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These interviews originally took place for the June 2019 issue of W42ST magazine.


“The question has been asked: How do we become better humans? Originally, it seemed like a small answer would do: recycle, compost, stop using plastic straws, be kinder. But as most of our simple questions these days go, it took further probing. I once read a quote that said, and I’m paraphrasing: ‘We are all innately human, but it’s how we operate that makes us people.’ So, to think about becoming a better person, I thought about what makes a person.

“For me, a person is built up of many tiny moral codes: thou shall not steal, always hear out your parents, look before crossing the road, cover your mouth when you sneeze, etc. But a person must also know that it’s impolite to sit while a pregnant woman stands on the subway, at least not without offering.

“So if you’re succeeding with all those things, you are successfully being a person and can move on to trying to being a better person. That can be as easy as composting or growing your own vegetables and sharing your extras. But it’s also bigger than the individual things: it’s noticing the community, the other people around you and thinking about how they’re feeling, what they’re going through. It’s being gentle with angry people when you can see that they’re just hurting, but also holding true to your own emotional health and place in the world. It’s laughing through the frustration and holding yourself accountable; bettering ourselves as individuals while realizing we must also better our community, our people.

“To be better humans is to be a better person, and to be a better person we must first see the knowledge in exploring the world through all perspectives.”

Janelle Lawrence (they, them, she, her) is a writer, composer, and lyricist behind the musicals Subliminal, ‘Tis The Season, Mixing Marx With Madness, and Group Therapy. She’s the artistic director of Broad Views on Broadway, a non-profit theatre company dedicated to providing equal opportunity and representation of new theatre works, and is the co-moderator of Musical Theatre Factory’s Women/Trans/Gender Non-Conforming Roundtable (


“I’m thinking a lot lately about how to be more in touch with my childlike self. We build incredible walls around our most vulnerable, delicious parts – whether because of trauma or heartbreak or fear – and I’m figuring out how to tear down those walls without worrying what other people might think.

“I try to build my performances around some aspect of myself I would rather keep hidden. If I’m frightened by a creative impulse, I know I’m moving in the right direction. What I understand now is that, the more I share my vulnerable, flawed spirit with the world around me, and the more I connect with who I was as a child – bursting with shameless wonder, enthusiasm, and queer joy – the more I make space for others to do the same thing.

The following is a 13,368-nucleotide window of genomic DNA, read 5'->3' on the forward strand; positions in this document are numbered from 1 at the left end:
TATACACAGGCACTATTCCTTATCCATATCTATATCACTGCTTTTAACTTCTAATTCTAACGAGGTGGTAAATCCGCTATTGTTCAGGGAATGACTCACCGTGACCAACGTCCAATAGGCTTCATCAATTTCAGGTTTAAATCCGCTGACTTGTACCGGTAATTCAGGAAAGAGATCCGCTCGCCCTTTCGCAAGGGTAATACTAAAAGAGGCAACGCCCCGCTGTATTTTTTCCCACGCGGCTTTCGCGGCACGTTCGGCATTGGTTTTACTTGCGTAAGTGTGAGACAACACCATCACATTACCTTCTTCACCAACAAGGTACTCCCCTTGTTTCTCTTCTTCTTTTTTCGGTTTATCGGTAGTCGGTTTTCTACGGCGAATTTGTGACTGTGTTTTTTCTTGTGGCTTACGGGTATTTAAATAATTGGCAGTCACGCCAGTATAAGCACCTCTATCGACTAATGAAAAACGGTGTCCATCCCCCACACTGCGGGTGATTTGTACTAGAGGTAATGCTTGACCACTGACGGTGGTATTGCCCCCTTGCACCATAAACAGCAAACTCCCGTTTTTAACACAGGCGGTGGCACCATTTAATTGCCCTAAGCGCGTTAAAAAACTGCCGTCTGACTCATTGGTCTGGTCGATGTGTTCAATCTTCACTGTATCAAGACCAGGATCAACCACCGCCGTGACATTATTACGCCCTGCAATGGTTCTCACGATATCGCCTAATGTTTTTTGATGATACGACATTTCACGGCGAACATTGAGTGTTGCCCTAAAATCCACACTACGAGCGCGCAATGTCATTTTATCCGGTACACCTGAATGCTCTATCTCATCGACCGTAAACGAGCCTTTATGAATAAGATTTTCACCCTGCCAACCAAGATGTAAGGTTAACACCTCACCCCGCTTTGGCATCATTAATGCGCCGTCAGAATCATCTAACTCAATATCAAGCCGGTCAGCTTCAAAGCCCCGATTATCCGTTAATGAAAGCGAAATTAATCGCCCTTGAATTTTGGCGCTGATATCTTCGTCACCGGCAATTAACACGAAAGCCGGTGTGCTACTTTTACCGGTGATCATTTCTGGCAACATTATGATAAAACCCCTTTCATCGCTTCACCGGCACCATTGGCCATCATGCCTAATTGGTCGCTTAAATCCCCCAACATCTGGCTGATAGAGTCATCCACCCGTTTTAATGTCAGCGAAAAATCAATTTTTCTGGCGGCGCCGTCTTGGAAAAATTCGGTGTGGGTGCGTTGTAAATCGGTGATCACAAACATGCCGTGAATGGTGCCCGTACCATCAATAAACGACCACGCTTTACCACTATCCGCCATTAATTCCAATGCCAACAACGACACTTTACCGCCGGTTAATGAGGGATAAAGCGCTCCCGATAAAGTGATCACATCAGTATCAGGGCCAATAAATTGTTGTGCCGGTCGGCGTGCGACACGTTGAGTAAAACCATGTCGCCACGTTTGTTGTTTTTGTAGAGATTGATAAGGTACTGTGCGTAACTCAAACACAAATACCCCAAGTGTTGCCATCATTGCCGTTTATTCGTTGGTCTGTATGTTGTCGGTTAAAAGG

“What did you want, more than anything else, when you were a little kid? In your heart of hearts, I bet it hasn’t really changed all that much.”

Johnny Drago (he/they) is a queer writer and performer who loves to laugh and get laughed at (


“When I was married (to a woman), I was often asked: ‘What does your husband do?’

“Another common question: ‘When did you decide to be gay?’

“Common offensive statements range from. ‘You don’t look gay’ to, ‘You’ve never been with me, I bet I could change you back to the other side.’

“Not everyone is straight and not everyone is gay, but EVERYONE deserves respect for who they are. so leave the assumptions at the door and the ignorant comments right behind them.”

Brianne Demmler lives in Hell’s Kitchen with her partner and dog Toby.


“I came out as non-binary to my family about a year ago, and when I did, I was met with only love, inclusion, and acceptance. Though it took them a bit to get used to using they/them as a singular pronoun, no one misses a beat anymore. That includes my two little brothers who are four years old. It took a bit of explaining, and lots of correcting on our part, but my FOUR-YEAR-OLD BROTHERS can call me by the correct pronouns.

“I very recently (April 4, 2019) spent a week in Florida getting gender-affirming top surgery and my family went with me. There was a teacher at my brother Jude’s school that was asking him about his trip to Florida and he was explaining me and my identity to his teacher. She would keep saying ‘she’ and ‘her’ and Jude would not end the conversation until the teacher understood that I was not a girl, and I wasn’t becoming a boy.